Sunday, March 16, 2014

Of Ancient Malawi’s milling stones (mwala wamphero) and ritual baths

Metate and mano from Custer County under Milling Stones from
During ancient Malawi ritual baths when healers would gently hold people behind or near their head and hand to dip them under water and out again as if cleansing them of evil and wrong doings, the act was seen as resembling the grinding process of a milling stone when the hand stone is rubbed back and forth in a washboard motion to grind the grain.
This movement results in a trough-shaped grinding surface which is best utilized with a long two-handed grinding stone that can be moved back and forth.
The term metate is appropriate for a milling stone (mwala wamphero) of this type read various online sources and the ancient Malawian ritual baths of submerging people in water followed the same two hand movement say Sapitwa healers.
The ritual bath was to cleanse a person of evil spirits and for them to repent and stop doing wrong from an ancient Malawi point of view.
Powerful healers were also believed to be re-born pure and clean from the ocean water which symbolized the womb of Mother Earth so go ancient myths and tales.
Indian ocean map taken from
They believed the specific stone used resembled a rock for ancient chiefs which they claim falls out of the sky like a star (nyenyezi).
This blog suspects such a rock might be an asteroid but more research and investigation needs to be done to establish what exactly they mean and scientific evidence.
However, milling stones are not the only common artifacts in ancient Malawi as online sources show many Oklahoma archaeological sites in the United States and other countries having them.
The milling stone or milling basin, frequently called a metate and known as mwala wamphero in Malawi, was used for grinding local maize or corn and sorghum (mapira) into a flour for food and rituals.
Sapitwa healers belief milling stones resemble
asteroid like rocks like
this one taken from
Sapitwa healers and others still use millstones when grinding sorghum into flour and other things for their nsembe (sacrifice) offerings on Mulanje Mountain they claim.
This blog has information that one such millstone is on display at the Chichiri museum but a trip is needed to the place to confirm this and take a photo.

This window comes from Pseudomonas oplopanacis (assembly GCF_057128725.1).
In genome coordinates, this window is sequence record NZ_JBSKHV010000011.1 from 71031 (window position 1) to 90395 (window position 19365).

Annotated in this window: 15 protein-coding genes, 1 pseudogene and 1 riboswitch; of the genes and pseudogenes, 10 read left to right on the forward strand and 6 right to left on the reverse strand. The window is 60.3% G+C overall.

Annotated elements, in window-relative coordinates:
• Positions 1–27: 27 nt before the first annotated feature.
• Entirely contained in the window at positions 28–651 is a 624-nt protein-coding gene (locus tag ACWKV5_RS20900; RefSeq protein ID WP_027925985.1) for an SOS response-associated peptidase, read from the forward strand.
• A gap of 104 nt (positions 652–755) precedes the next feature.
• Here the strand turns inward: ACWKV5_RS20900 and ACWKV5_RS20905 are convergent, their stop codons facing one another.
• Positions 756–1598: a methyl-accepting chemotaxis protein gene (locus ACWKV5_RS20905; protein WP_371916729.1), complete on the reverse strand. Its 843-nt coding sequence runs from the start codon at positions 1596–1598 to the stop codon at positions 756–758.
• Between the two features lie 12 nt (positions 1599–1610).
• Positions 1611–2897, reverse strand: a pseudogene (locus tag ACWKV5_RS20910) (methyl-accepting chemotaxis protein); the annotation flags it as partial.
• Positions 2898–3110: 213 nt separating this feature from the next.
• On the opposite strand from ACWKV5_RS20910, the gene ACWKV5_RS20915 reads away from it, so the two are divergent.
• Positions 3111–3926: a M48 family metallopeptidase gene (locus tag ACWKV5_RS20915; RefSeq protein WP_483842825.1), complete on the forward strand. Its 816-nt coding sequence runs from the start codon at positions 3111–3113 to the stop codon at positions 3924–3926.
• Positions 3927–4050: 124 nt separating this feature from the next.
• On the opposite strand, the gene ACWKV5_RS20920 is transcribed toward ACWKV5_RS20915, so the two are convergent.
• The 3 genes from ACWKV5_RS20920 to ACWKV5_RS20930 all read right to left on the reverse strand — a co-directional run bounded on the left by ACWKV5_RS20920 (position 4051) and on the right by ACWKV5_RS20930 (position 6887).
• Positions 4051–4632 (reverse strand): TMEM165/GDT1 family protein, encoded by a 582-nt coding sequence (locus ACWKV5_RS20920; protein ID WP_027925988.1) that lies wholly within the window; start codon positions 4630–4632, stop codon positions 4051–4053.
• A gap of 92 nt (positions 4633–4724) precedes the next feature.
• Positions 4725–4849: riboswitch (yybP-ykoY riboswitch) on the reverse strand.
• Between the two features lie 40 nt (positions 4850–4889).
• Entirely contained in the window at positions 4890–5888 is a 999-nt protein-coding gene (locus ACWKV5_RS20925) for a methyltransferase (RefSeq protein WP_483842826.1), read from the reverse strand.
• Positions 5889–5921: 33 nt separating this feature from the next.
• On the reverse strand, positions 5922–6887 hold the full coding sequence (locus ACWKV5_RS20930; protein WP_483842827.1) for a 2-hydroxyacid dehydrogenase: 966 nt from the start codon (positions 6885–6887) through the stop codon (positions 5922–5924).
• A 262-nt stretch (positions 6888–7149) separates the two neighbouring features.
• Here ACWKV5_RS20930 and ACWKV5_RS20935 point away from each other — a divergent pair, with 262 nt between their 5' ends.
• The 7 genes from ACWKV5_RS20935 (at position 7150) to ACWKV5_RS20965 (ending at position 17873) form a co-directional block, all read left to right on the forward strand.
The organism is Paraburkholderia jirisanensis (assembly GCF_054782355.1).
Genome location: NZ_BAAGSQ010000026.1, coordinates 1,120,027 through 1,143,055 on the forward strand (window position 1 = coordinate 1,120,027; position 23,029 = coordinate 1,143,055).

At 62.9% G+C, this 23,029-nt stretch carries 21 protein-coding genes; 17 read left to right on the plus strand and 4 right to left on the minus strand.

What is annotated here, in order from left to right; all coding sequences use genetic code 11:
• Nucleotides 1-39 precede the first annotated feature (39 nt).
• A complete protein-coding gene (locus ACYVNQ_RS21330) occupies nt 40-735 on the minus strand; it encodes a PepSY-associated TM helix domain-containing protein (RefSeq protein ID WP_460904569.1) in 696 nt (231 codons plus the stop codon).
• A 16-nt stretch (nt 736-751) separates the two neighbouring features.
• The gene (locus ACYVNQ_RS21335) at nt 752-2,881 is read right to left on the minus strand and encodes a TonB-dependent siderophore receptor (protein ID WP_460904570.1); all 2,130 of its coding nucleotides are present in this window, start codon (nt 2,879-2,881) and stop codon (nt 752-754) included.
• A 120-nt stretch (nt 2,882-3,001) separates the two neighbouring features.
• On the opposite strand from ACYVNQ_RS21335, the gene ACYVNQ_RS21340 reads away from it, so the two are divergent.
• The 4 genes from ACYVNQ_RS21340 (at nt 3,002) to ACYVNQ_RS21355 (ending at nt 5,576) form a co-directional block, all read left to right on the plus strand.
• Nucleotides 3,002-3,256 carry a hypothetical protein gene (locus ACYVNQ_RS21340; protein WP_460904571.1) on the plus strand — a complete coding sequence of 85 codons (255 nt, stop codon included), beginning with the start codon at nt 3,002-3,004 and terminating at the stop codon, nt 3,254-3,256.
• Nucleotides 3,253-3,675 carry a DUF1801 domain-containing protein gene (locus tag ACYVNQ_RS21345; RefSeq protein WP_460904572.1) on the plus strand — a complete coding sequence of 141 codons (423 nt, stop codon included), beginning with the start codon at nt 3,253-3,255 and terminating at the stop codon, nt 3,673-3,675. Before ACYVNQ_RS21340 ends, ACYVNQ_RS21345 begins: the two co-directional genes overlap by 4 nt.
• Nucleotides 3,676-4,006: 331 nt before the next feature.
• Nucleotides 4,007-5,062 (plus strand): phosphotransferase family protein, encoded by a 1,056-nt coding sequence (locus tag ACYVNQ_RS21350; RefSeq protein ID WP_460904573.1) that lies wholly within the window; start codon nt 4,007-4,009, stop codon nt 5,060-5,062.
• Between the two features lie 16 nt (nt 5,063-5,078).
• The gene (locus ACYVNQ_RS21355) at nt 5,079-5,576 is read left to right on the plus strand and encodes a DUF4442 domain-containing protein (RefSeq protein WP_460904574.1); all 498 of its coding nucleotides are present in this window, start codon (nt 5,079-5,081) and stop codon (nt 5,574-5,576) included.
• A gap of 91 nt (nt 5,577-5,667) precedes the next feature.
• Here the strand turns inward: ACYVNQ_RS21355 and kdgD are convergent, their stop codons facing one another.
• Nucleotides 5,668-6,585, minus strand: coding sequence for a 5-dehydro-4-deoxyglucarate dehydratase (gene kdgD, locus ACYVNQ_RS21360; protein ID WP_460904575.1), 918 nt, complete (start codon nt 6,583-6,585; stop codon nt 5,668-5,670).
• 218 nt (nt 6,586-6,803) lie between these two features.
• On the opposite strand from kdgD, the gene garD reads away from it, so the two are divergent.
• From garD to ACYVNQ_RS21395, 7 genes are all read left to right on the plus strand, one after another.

Online sources define milling stones as normally being “large flattened rocks of considerable weight which have a shallow or deep basin-shaped depression in one or both sides.”
“They were used in conjunction with a hand stone or mano to grind seeds or grain. Whole specimens are less frequently found than broken fragments on archaeological sites.
“The classification of milling stones or grinding basins is not standardized among writers, but some general suggestions can be made regarding variations in these artifacts. The term “metate” is derived from the Southwest and Mexico to refer to the corn grinding stone still available today in Mexican markets.
“This term has been commonly applied to all kinds of grinding basins found elsewhere even though obvious differences exist,” partly reads

And according to the unofficial Wikipedia, the Neolithic and Upper Paleolithic people also used millstones to grind grains, nuts, rhizomes and other vegetable food products for consumption.

These implements are often called grinding stones and they used either “saddlestones or rotary querns turned by hand. Such devices were also used to grind pigments and metal ores prior to smelting.”

In India, grinding stones (Chakki) were used to grind grains and spices. These consist of a stationary stone cylinder upon which a smaller stone cylinder rotates.

“Smaller ones, for household use, were operated by two people. Larger ones, for community or commercial use, used livestock to rotate the upper cylinder,” further reads Wikipedia.
Now millstones or mill stones are stones used in grist mills, for grinding wheat or other grains and come in pairs.

“The base or bedstone is stationary. Above the bedstone is the turningrunner stone which actually does the grinding. The runner stone spins above the stationary bedstone creating the “scissoring” or grinding action of the stones.

“A runner stone is generally slightly concave, while the bedstone is slightly convex. This helps to channel the ground flour to the outer edges of the stones where it can be gathered up.

“The runner stone is supported by a cross-shaped metal piece (rind or rynd) fixed to a “mace head” topping the main shaft or spindle leading to the driving mechanism of the mill (windwater (including tide) or other means).”

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Took this picture of children in Milange, Mozambique admiring visiting Malawian children

Tracing footsteps to lead me home

Greetings from the Warm Heart Africa, Malawi.

I'm a Malawian journalist who grew up in many countries including South Africa, Belgium, then West Germany, UK, Washington DC and New York in the US and I love New York.

Trying to come up with the production of my life and by compiling some of my 1000 poems into a book called ‘Tracing Footsteps’ to lead me Home with excellent photography.

I also plan to film award winning documentaries based on the history of this ancient land called Malawi and the mysteries of Sapitwa and the Sirius star. this space.